Last night, Grey’s Anatomy fans were heartbroken and shocked to discover that one of their favorite, most enduring characters would be killed off in the newest episode — hours before it even aired. Thanks to a mistake made by Entertainment Weekly, the death of Patrick Dempsey’s Dr. Derek Shepherd (aka “McDreamy”) was made well-known before audiences had the chance to watch the episode. That should have taken some of the sting out by allowing them to prepare for the tragic, abrupt death of Shepherd, but instead it only served to exacerbate outrage.

There are, as we all know, five stages of grief, and last night, Grey’s Anatomy fans moved through them at the sort of speed with which people move through these things on the internet, a place where time is warped by the latest outrage. To be fair, EW royally screwed up by revealing the death of Shepherd (and the exit of the beloved Dempsey) 12 hours too early — but was it any better that they were planning to spoil the death before some people could press play on the DVR at their leisure?

Regardless of the unfortunately early reveal, fans were completely pissed. How could show creator Shonda Rhimes not only kill off one of the most important and loved characters, but do so in a manner so abrupt and unrewarding, giving them little time to prepare or process. When a main character dies on a series, there are typically warning signs — an extended, emotional arc exploring familial connections and personal demons, or at the very least, an entire episode or two dedicated to the killing act and its effects on the other characters, whose grief acts as a stand-in for our own.

There was no terminal illness. No incident which resulted in a tragedy that would allow the death to play out slowly, but expectedly. No extended death scene in which Shepherd could say his goodbyes and begin the healing process before his passing. There was absolutely nothing meaningful about it — he was hit by a truck and died almost immediately after. This sort of abrupt accident is more true to life, but in the realm of dramatic narrative television, we can suspend belief and allow for each character to have a significant farewell, rewarding us as fans for our love and loyalty.

It has been recently rumored that Patrick Dempsey was having issues with series creator and showrunner Shonda Rhimes, who has a history of highly-publicized conflicts with cast members, like Isaiah Washington, T.R. Knight and Katherine Heigl — all of whom exited the show following such reports.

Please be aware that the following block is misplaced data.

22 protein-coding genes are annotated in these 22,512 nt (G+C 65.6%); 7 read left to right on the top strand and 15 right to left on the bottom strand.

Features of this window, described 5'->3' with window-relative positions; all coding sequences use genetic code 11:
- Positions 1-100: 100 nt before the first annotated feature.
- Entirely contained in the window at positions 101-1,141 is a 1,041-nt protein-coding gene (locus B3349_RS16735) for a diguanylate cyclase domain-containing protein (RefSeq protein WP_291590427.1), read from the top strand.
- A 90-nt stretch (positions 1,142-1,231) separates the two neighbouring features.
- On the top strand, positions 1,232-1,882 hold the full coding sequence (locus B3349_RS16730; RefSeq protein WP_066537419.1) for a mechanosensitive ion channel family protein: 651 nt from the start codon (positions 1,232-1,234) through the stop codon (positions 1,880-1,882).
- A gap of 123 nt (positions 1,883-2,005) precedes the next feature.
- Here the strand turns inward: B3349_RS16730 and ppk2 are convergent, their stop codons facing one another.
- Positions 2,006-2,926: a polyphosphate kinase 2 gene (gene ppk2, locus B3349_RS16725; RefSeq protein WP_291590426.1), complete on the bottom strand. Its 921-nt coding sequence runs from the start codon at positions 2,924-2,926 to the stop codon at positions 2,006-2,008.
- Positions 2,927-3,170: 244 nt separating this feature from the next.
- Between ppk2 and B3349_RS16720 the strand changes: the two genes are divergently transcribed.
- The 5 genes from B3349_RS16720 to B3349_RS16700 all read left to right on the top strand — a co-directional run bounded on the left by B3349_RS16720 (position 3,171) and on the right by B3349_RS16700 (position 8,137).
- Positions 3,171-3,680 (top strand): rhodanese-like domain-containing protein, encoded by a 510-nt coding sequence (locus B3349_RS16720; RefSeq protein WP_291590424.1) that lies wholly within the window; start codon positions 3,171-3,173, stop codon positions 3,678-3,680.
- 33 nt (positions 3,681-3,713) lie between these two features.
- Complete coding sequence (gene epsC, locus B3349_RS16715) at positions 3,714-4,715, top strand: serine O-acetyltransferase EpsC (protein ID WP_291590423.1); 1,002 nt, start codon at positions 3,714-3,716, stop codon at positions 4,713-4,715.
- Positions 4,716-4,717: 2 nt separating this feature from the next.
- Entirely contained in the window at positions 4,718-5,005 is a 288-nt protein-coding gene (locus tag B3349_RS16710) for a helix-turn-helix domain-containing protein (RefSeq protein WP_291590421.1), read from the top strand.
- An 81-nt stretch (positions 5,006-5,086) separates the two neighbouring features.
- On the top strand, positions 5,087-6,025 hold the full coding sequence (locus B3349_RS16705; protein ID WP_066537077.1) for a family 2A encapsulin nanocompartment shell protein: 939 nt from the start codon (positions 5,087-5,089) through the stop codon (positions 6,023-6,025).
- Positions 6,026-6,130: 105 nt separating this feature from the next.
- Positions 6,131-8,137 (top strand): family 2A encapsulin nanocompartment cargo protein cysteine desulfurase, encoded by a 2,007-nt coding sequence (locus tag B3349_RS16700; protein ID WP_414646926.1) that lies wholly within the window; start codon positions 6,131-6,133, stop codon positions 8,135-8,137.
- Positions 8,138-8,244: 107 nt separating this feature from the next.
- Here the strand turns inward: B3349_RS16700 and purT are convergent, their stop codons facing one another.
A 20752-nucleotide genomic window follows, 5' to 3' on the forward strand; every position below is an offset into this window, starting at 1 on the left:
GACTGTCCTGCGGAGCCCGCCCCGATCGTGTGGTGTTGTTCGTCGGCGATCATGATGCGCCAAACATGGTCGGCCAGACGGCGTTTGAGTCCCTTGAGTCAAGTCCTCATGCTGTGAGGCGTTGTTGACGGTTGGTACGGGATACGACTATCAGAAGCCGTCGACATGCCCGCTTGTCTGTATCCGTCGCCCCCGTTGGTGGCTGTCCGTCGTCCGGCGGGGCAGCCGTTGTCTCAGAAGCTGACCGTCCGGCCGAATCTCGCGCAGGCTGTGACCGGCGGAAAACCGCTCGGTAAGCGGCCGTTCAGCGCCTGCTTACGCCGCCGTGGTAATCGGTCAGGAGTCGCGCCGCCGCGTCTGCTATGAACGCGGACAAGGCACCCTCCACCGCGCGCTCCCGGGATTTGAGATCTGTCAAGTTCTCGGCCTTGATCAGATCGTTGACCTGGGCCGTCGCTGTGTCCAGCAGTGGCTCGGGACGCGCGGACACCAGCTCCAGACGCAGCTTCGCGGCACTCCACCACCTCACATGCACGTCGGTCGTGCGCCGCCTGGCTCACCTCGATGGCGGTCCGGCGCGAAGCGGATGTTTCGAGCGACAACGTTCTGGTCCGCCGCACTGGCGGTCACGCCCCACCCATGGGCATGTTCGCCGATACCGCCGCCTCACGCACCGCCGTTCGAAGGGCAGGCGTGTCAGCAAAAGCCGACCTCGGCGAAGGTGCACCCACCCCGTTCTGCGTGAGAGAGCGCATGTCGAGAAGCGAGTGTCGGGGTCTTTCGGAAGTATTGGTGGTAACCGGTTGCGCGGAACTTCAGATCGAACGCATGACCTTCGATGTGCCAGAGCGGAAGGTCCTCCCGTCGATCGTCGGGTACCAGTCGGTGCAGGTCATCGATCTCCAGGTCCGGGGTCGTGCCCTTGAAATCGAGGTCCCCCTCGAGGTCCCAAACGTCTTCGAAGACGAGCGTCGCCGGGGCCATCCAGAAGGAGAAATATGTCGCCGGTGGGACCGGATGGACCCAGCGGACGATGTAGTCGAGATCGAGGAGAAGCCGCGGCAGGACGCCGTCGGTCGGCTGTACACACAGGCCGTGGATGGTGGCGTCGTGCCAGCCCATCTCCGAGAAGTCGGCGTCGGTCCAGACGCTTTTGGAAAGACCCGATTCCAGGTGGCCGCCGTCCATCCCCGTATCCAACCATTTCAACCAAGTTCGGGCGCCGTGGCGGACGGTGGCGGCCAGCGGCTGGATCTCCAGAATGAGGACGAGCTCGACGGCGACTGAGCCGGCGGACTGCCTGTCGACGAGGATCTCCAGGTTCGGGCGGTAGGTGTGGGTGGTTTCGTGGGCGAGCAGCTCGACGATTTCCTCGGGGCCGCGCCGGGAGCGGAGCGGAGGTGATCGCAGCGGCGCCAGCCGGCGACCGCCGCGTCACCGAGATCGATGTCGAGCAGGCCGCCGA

But each character that Rhimes has killed or dumped from the show has been given a proper sendoff. Heigl’s Izzie and Washington’s Preston both left Seattle — Izzie was fired, and Preston started his own practice in Zurich; Chyler Leigh’s Lexie Grey died in a plane crash, but not before being given the chance to profess her love to Mark Sloane; Knight’s George O’Malley died a heroic death, jumping in front of a bus to save someone’s life;

But Dempsey’s Shepherd was given a seemingly inconsiderate and unthoughtful farewell, unceremoniously hit by a truck and never given the opportunity to say goodbye to those who cared about him most — the fans. A character goodbye isn’t just to allow a character to some form of closure with the other characters, but to properly and graciously say goodbye to the fans who have stuck it out over the course of several seasons, rooting and crying for these characters.

Shepherd’s death was Rhimes’ prerogative for whatever reason, and while it came as an infuriating shock to fans, that’s just the sort of reaction we should have to the death of someone we care about. It may seem unfair, but so is untimely death. We do not and cannot claim ownership over these characters and their narratives no matter how much we love and obsess over them each week. The lines between fiction and reality are tenuous the longer a series wears on, or the longer a fan feels as though they’ve gotten to know the real person behind the fiction through their catalogue of work. To lose such an enduring fictional character can feel like a betrayal and spark genuine grief. But no amount of outrage will bring them back — they were never yours to kill or save in the first place, and their lives belong to the person who created them.

You may not always agree with Rhimes’ (or any other showrunner’s) decision, but it is her choice to make and hers alone. Perhaps a moment of pause is necessary, to reflect on the strange delight of caring so much for a character that you have the ability to be shocked and outraged by their passing — it’s an indicator of great storytelling and the power of fiction to provoke an emotional reaction.

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